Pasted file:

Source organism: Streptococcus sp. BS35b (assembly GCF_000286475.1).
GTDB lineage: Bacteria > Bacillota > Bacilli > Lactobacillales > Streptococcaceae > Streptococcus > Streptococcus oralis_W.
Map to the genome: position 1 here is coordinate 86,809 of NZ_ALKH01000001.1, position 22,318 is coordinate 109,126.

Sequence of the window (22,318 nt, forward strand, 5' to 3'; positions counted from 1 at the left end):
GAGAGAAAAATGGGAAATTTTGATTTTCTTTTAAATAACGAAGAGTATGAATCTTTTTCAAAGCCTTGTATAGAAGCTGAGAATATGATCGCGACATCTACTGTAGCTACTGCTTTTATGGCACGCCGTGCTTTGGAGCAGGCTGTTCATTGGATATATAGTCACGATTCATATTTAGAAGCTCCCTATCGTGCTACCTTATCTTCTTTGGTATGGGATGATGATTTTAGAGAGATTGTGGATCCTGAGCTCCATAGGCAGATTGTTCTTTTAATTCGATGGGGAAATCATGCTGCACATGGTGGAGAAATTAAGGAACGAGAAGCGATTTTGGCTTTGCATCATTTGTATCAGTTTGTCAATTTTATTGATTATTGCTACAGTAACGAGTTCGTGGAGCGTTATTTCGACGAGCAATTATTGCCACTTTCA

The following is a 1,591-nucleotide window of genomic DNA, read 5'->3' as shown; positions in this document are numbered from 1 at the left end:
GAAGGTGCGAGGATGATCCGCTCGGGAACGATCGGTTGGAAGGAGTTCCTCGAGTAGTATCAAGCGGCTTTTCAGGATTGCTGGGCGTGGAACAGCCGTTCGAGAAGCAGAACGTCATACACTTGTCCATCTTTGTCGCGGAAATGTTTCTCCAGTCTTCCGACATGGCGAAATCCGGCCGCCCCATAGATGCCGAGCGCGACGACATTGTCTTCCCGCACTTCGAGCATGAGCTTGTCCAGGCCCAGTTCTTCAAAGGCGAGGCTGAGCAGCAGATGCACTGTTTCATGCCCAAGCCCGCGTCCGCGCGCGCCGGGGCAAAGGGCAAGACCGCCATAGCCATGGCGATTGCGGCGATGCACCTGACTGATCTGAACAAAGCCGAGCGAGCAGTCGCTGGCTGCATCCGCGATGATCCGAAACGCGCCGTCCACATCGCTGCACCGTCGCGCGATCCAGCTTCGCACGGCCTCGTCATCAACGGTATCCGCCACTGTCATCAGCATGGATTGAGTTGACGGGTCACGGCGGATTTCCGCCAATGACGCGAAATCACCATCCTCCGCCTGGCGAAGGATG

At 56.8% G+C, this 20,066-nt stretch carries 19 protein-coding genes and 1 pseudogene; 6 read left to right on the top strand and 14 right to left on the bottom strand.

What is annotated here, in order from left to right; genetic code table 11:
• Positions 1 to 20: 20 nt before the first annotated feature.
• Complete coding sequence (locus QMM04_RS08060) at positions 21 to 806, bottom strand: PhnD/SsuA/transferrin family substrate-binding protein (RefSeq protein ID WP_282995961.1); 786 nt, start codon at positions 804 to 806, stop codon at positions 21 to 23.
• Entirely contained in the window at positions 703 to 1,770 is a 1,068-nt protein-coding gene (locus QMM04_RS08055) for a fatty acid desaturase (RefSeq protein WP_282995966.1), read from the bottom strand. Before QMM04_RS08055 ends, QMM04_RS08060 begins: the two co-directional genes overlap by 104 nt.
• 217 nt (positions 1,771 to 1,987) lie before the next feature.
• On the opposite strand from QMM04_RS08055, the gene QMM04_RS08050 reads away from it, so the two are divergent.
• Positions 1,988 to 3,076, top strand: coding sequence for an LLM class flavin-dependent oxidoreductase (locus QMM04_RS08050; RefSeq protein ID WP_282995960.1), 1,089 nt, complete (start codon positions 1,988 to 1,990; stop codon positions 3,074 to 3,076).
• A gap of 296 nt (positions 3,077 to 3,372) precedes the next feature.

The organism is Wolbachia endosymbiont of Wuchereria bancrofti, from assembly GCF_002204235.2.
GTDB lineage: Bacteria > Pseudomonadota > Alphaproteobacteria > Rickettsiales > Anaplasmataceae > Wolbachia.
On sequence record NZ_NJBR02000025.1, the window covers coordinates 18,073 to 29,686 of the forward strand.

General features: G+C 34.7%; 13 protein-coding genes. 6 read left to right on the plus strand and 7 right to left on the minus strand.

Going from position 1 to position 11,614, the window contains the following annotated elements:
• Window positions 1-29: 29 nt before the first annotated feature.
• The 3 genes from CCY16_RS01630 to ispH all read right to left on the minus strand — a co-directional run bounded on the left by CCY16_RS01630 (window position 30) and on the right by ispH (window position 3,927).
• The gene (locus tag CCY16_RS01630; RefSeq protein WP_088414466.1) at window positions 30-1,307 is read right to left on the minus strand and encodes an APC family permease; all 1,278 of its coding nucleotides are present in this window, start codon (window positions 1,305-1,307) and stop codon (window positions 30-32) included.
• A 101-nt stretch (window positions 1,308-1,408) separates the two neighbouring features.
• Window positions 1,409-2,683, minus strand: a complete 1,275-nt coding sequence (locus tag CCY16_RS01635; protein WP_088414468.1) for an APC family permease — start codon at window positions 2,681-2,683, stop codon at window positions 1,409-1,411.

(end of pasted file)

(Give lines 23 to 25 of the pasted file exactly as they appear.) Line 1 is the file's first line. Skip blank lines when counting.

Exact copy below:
• The 3 genes from CCY16_RS01630 to ispH all read right to left on the minus strand — a co-directional run bounded on the left by CCY16_RS01630 (window position 30) and on the right by ispH (window position 3,927).
• The gene (locus tag CCY16_RS01630; RefSeq protein WP_088414466.1) at window positions 30-1,307 is read right to left on the minus strand and encodes an APC family permease; all 1,278 of its coding nucleotides are present in this window, start codon (window positions 1,305-1,307) and stop codon (window positions 30-32) included.
• A 101-nt stretch (window positions 1,308-1,408) separates the two neighbouring features.